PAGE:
Beth Rist worked as a sergeant for the Ironton, Ohio Police Department until October 2008, when she was fired for making a false report. The Fraternal Order of Police referred to arbitration a grievance challenging Rist’s termination.
The Arbitrator found that in August 2008, Rist initiated a routine traffic stop. After Rist learned that the driver of the stopped vehicle, Dolly Newcombe, had expired tags and no driver’s license, Rist called Newcombe’s daughter, Jamie Sparks, and asked her to come to the scene. When Sparks arrived, “she was directed to sit behind the steering wheel.” Rist issued Sparks a ticket for driving with expired tags and indicated on the ticket that Sparks lacked proof of insurance. After Sparks paid a fine, she lost her driving privileges and unsuccessfully tried to contact Rist. In September 2008, both Sparks and Rist reported the incident to officials at the Police Department. In an interview with Detective Jim Akers, Rist acknowledged falsifying the ticket.
The City argued to the Arbitrator that Rist lied about knowing Newcombe before the traffic stop occurred. However, the Arbitrator could not find “with positive assurance” that Rist was acquainted with Newcombe prior to this incident. The Arbitrator also found that Rist did not act with “harmful intent” but was simply acting to “do a favor to the Newcombe/Sparks family.” In addition, the Arbitrator noted that Rist had 13 years of service and no prior discipline problems. The Arbitrator also found “an element of disparate treatment” in the manner the City handled the incident with Rist. Specifically, the Arbitrator pointed to evidence that a male officer who engaged in “amorous activity with a female Speedway employee while on duty” only received a written reprimand for his misconduct. The Arbitrator concluded that the City lacked just cause to discharge Rist and restored her employment. However, the Arbitrator also found that Rist’s “serious offense” merited “serious discipline” and awarded her no back pay.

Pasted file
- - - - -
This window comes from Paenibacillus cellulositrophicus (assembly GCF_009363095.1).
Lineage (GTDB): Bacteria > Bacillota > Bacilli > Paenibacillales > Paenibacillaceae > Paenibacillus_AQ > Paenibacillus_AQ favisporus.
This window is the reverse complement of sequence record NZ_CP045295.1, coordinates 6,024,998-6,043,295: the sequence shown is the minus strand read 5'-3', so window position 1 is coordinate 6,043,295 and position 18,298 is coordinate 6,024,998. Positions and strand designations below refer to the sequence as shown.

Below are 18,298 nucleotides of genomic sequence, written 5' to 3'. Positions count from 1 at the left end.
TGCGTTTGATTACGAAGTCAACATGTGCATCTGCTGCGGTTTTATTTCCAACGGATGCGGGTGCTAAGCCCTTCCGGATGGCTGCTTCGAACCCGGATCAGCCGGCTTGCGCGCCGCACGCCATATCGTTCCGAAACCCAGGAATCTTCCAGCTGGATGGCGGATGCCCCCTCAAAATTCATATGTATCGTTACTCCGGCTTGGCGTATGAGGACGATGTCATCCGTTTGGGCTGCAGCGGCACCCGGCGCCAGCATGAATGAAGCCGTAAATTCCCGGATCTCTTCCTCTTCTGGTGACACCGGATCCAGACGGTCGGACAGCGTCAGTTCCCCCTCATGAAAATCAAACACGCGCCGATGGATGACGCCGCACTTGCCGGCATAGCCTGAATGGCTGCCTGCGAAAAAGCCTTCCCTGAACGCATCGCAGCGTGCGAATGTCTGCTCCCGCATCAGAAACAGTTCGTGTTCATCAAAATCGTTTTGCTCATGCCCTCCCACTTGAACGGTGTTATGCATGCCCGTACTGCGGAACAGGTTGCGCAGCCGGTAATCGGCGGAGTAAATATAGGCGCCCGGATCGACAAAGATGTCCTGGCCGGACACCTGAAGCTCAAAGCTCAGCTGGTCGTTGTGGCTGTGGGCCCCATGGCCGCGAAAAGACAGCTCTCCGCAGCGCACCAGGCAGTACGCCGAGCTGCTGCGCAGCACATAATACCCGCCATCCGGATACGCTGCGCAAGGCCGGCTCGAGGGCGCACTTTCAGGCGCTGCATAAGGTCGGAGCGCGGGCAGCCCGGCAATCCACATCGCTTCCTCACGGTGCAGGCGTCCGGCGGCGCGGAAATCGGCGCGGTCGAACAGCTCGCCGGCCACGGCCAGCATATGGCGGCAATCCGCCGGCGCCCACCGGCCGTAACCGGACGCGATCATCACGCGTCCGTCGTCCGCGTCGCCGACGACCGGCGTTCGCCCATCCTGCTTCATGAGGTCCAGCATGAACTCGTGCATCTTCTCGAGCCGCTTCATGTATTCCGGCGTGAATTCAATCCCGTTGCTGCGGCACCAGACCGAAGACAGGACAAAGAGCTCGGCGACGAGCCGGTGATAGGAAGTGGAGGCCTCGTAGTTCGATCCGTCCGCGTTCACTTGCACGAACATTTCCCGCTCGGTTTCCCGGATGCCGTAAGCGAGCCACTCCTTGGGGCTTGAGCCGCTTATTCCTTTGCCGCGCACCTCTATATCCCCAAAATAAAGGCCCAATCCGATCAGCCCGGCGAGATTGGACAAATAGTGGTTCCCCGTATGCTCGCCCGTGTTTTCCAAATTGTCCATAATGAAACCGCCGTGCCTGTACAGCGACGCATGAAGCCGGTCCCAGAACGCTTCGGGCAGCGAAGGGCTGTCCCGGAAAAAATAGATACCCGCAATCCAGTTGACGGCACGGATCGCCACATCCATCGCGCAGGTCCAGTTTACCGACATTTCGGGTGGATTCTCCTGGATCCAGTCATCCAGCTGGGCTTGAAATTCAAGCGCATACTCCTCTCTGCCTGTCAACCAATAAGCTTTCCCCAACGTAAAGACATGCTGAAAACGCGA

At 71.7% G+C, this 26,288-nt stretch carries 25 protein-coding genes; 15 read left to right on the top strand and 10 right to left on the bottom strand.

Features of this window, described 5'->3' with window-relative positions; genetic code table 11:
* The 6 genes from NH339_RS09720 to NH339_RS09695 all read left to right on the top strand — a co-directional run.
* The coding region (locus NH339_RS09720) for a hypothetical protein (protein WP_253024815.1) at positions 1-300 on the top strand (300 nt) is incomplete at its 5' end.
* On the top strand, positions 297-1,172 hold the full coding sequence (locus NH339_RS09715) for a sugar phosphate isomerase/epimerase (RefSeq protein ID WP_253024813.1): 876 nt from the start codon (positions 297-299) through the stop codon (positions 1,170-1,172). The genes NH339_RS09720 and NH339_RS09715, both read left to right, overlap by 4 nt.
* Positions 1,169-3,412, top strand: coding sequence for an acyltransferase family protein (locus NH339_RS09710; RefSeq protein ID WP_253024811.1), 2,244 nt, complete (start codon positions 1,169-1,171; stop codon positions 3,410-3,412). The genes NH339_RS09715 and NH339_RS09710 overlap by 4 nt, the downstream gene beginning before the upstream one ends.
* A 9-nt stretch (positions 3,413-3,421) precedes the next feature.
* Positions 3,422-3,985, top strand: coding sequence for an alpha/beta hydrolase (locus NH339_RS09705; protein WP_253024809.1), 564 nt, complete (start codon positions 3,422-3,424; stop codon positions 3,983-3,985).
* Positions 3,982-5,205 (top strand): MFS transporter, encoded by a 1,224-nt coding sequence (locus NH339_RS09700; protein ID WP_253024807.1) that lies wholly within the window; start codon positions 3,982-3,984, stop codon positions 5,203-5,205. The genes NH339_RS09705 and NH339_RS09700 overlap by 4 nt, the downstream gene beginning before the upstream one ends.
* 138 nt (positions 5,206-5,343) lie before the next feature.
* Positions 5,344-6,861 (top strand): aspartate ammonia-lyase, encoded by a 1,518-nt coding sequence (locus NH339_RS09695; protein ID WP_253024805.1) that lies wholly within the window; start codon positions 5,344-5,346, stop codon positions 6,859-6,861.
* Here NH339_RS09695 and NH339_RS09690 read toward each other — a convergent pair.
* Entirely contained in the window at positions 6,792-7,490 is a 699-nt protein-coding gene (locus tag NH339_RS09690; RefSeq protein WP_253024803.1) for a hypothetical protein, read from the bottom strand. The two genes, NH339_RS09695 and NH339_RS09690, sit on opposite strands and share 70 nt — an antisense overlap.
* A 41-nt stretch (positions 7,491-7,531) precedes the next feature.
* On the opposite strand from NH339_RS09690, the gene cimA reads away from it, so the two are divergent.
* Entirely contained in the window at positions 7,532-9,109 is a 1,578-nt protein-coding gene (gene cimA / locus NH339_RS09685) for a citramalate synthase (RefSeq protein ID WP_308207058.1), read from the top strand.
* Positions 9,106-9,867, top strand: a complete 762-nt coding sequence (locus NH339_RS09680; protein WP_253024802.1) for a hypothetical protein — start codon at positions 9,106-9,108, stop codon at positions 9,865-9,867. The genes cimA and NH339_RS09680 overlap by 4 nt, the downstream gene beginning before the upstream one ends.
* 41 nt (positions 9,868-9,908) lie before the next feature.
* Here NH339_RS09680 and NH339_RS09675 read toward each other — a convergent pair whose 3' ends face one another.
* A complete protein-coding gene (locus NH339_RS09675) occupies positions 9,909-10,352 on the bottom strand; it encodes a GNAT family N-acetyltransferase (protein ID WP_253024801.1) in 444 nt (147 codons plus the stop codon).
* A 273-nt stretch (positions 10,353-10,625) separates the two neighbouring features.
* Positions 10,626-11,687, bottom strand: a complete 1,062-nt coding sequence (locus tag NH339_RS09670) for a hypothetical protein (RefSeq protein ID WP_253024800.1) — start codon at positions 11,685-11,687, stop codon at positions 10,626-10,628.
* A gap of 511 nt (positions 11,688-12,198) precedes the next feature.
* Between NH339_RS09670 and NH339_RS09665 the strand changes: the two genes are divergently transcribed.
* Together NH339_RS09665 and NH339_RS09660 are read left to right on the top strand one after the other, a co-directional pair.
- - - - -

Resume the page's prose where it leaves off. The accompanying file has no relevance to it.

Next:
The Ohio Supreme Court upheld the City’s challenge to the Arbitrator’s opinion. The Court found that there was “a dominant, well-defined public policy that prohibits the reinstatement of a police officer who falsifies a report. The police force of a municipal corporation is obligated to ‘preserve the peace, protect persons and property, and obey and enforce all criminal laws of the state and the United States.’ Moreover, honesty is vital to the effective performance of these duties and to ensuring public trust and confidence in the police force. We conclude that Ohio has a dominant, well-defined public policy against the reinstatement of an officer who falsifies a police report.
“In this case, it is undisputed that Rist committed such an act. Rist violated the law and comported herself in a manner that could not bring anything but disrepute upon the department. Contrary to Rist’s assertions, the fact that she did not gain anything from her dishonesty in this case does not make her conduct any less egregious. Given Rist’s willingness to lie and break the law for an apparent stranger and without profit, how can the public expect her to react if presented with an opportunity to use her position for financial gain or to benefit friends or relatives?”
Ironton v. Rist, 2010 WL 4273235 (Ohio App. 4 Dist. 2010).
This article appears in the February 2011 issue